Producer Jan Harlan stated that Kubrick "would have applauded" the final film, while Kubrick's widow Christiane also enjoyed A.I. Brian Aldiss admired the film as well: "I thought what an inventive, intriguing, ingenious, involving film this was. There are flaws in it and I suppose I might have a personal quibble but it's so long since I wrote it." Of the film's ending, he wondered how it might have been had Kubrick directed the film: "That is one of the 'ifs' of film history - at least the ending indicates Spielberg adding some sugar to Kubrick's wine. The actual ending is overly sympathetic and moreover rather overtly engineered by a plot device that does not really bear credence. But it's a brilliant piece of film and of course it's a phenomenon because it contains the energies and talents of two brilliant filmmakers." Richard Corliss heavily praised Spielberg's direction, as well as the cast and visual effects. Roger Ebert awarded the film 3 out of 4 stars, saying that it was "Audacious, technically masterful, challenging, sometimes moving [and] ceaselessly watchable. [But] the movie's conclusion is too facile and sentimental, given what has gone before. It has mastered the artificial, but not the intelligence." On July 8, 2011, Ebert reviewed A.I. again when he added it to his "Great Movies" pantheon. Leonard Maltin gives the film a not-so-positive review in his Movie Guide, giving it two stars out of four, writing: "[The] intriguing story draws us in, thanks in part to Osment's exceptional performance, but takes several wrong turns; ultimately, it just doesn't work. Spielberg rewrote the adaptation Stanley Kubrick commissioned of the Brian Aldiss short story "Super Toys Last All Summer Long"; [the] result is a curious and uncomfortable hybrid of Kubrick and Spielberg sensibilities." However, he calls John Williams' music score "striking". Jonathan Rosenbaum compared A.I. to Solaris (1972), and praised both "Kubrick for proposing that Spielberg direct the project and Spielberg for doing his utmost to respect Kubrick's intentions while making it a profoundly personal work." Film critic Armond White, of the New York Press, praised the film noting that "each part of David’s journey through carnal and sexual universes into the final eschatological devastation becomes as profoundly philosophical and contemplative as anything by cinema’s most thoughtful, speculative artists – Borzage, Ozu, Demy, Tarkovsky."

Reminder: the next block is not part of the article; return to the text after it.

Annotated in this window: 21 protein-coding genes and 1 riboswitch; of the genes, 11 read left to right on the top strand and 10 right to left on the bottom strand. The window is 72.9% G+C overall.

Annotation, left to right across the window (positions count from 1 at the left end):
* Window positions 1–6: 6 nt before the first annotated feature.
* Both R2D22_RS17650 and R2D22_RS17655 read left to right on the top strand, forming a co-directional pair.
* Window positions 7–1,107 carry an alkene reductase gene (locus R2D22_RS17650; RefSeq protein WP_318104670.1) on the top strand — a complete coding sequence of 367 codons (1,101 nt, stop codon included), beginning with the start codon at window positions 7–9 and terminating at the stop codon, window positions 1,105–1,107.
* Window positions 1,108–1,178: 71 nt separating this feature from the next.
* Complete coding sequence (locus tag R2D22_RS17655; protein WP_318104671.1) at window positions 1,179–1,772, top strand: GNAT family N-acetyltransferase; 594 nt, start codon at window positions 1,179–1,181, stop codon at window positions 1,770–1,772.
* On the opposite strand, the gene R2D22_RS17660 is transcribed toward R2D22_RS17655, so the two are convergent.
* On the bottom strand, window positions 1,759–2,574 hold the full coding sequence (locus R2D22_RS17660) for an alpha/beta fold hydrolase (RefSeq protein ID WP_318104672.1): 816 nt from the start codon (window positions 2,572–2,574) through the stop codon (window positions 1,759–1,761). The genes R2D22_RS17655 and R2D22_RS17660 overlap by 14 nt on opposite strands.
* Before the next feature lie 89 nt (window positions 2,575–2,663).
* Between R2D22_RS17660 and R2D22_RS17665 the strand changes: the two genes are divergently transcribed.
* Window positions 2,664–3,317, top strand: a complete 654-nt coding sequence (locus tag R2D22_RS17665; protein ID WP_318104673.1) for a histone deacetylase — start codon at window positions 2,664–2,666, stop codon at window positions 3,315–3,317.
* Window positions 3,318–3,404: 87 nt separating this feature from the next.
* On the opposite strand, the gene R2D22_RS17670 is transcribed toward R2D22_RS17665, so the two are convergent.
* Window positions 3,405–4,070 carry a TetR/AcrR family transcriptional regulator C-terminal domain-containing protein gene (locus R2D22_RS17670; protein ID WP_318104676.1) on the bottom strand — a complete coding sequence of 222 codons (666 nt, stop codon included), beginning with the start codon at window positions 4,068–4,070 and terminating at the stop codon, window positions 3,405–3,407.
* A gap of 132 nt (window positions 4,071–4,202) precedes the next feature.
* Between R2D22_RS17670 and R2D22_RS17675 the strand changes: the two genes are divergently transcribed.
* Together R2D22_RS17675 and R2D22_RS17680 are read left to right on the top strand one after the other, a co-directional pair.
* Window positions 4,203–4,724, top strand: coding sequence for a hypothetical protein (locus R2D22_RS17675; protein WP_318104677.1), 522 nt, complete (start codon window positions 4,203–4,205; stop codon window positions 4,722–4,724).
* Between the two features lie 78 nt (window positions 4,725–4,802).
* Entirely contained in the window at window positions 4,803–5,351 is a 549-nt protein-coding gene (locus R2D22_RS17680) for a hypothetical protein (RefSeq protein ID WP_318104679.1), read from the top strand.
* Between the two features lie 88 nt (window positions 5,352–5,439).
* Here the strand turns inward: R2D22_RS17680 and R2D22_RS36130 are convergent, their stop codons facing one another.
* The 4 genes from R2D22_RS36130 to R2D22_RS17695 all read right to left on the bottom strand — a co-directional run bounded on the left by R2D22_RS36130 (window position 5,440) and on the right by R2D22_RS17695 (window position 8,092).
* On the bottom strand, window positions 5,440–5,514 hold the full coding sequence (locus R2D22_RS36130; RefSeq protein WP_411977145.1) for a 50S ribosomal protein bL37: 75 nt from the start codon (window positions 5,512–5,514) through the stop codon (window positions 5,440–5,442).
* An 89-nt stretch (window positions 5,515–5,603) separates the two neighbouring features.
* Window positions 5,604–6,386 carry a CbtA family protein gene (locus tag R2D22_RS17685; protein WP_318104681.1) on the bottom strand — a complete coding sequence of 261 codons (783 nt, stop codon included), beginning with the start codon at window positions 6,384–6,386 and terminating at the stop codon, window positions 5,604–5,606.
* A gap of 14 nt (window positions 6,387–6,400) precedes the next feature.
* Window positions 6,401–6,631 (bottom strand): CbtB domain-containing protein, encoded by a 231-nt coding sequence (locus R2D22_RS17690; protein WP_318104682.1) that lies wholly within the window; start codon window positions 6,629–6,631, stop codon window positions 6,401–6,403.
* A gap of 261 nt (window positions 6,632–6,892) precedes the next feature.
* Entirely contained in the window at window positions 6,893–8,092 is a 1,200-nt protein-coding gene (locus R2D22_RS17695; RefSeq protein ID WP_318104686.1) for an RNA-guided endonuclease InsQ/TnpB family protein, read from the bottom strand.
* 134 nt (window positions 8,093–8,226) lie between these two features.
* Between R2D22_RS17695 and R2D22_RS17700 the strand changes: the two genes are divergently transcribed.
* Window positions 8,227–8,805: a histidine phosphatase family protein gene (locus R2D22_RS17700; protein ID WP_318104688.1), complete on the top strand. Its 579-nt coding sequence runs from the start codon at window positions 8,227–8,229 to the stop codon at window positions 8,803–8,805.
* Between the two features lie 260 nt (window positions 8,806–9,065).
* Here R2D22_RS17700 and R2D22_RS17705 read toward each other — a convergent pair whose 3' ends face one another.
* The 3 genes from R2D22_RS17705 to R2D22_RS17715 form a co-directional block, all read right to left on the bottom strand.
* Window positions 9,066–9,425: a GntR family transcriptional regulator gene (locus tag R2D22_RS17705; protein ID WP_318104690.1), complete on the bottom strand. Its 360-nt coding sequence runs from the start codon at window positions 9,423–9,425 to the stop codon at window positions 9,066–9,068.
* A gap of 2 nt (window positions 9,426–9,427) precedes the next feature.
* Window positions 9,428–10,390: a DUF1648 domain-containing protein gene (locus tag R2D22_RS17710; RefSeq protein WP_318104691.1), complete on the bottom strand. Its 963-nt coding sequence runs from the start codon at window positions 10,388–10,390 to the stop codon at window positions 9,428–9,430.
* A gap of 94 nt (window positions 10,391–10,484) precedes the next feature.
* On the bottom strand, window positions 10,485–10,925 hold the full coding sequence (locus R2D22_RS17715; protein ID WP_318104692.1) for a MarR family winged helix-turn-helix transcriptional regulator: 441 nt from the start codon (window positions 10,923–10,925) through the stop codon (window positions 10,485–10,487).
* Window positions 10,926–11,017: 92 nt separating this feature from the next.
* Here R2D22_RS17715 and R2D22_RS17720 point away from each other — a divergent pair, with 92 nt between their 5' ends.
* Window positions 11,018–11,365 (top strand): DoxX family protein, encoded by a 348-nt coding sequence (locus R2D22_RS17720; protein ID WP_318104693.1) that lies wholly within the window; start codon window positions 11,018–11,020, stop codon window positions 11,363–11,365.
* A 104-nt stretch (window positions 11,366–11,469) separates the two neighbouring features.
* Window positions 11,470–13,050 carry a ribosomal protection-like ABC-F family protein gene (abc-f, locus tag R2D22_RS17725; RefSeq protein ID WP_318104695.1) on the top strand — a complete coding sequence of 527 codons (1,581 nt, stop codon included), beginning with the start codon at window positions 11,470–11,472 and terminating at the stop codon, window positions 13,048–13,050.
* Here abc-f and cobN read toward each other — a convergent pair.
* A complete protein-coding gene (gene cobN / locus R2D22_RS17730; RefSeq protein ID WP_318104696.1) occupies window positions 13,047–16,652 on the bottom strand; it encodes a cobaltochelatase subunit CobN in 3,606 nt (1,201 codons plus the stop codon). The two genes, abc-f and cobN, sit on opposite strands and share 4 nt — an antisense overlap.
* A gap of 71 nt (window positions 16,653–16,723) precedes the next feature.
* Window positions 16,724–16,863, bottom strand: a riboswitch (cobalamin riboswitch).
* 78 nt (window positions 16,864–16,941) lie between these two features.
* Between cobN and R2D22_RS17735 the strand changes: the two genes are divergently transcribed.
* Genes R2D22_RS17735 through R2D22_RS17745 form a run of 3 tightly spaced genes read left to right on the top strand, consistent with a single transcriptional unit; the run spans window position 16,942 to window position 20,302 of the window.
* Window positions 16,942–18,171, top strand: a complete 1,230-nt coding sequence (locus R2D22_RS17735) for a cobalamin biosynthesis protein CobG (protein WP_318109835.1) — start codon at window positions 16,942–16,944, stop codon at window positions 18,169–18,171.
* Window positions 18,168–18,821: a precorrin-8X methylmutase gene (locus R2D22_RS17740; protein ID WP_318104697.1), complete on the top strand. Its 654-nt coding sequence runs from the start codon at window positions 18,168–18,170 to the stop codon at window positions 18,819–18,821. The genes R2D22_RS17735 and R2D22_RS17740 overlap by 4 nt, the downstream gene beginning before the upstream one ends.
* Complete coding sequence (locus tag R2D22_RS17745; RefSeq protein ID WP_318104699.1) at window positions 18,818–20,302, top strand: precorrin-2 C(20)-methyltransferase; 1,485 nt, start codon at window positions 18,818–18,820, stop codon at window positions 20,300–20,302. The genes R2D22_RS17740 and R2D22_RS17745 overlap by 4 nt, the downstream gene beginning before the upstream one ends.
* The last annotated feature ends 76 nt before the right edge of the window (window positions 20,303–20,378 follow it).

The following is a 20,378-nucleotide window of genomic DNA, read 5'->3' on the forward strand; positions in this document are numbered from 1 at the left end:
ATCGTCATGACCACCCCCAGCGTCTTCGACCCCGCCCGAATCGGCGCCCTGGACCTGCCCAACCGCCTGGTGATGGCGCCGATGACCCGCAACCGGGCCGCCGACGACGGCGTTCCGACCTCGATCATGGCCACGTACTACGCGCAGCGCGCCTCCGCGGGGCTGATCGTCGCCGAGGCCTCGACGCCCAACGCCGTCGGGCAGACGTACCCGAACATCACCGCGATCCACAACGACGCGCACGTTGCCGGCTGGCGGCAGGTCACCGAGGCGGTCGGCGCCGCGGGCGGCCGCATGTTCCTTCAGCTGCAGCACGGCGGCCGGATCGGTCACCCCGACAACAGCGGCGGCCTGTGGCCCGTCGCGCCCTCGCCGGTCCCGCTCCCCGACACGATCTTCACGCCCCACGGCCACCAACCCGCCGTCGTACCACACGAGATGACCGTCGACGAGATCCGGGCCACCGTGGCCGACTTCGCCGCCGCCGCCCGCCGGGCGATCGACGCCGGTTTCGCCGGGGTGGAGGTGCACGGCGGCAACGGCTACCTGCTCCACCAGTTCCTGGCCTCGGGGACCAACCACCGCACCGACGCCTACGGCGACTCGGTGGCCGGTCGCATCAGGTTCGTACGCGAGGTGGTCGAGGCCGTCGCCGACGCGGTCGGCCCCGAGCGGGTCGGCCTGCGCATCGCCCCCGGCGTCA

Mick LaSalle gave a largely negative review. "A.I. exhibits all its creators' bad traits and none of the good. So we end up with the structureless, meandering, slow-motion endlessness of Kubrick combined with the fuzzy, cuddly mindlessness of Spielberg." Dubbing it Spielberg's "first boring movie", LaSalle also believed the robots at the end of the film were aliens, and compared Gigolo Joe to the "useless" Jar Jar Binks, yet praised Robin Williams for his portrayal of a futuristic Albert Einstein.[not in citation given] Peter Travers gave a mixed review, concluding "Spielberg cannot live up to Kubrick's darker side of the future." But he still put the film on his top ten list that year for best movies. David Denby in The New Yorker criticized A.I. for not adhering closely to his concept of the Pinocchio character. Spielberg responded to some of the criticisms of the film, stating that many of the "so called sentimental" elements of A.I., including the ending, were in fact Kubrick's and the darker elements were his own. However, Sara Maitland, who worked on the project with Kubrick in the 1990s, claimed that one of the reasons Kubrick never started production on A.I. was because he had a hard time making the ending work. James Berardinelli found the film "consistently involving, with moments of near-brilliance, but far from a masterpiece. In fact, as the long-awaited 'collaboration' of Kubrick and Spielberg, it ranks as something of a disappointment." Of the film's highly debated finale, he claimed, "There is no doubt that the concluding 30 minutes are all Spielberg; the outstanding question is where Kubrick's vision left off and Spielberg's began."